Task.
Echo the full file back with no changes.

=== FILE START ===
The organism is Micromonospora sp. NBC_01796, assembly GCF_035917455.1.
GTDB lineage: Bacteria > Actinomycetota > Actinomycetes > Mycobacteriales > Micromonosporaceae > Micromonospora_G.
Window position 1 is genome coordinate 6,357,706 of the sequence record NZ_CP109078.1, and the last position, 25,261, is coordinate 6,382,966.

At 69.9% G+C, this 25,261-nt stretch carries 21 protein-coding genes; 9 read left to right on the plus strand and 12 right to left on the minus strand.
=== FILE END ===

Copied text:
The organism is Micromonospora sp. NBC_01796, assembly GCF_035917455.1.
GTDB lineage: Bacteria > Actinomycetota > Actinomycetes > Mycobacteriales > Micromonosporaceae > Micromonospora_G.
Window position 1 is genome coordinate 6,357,706 of the sequence record NZ_CP109078.1, and the last position, 25,261, is coordinate 6,382,966.

At 69.9% G+C, this 25,261-nt stretch carries 21 protein-coding genes; 9 read left to right on the plus strand and 12 right to left on the minus strand.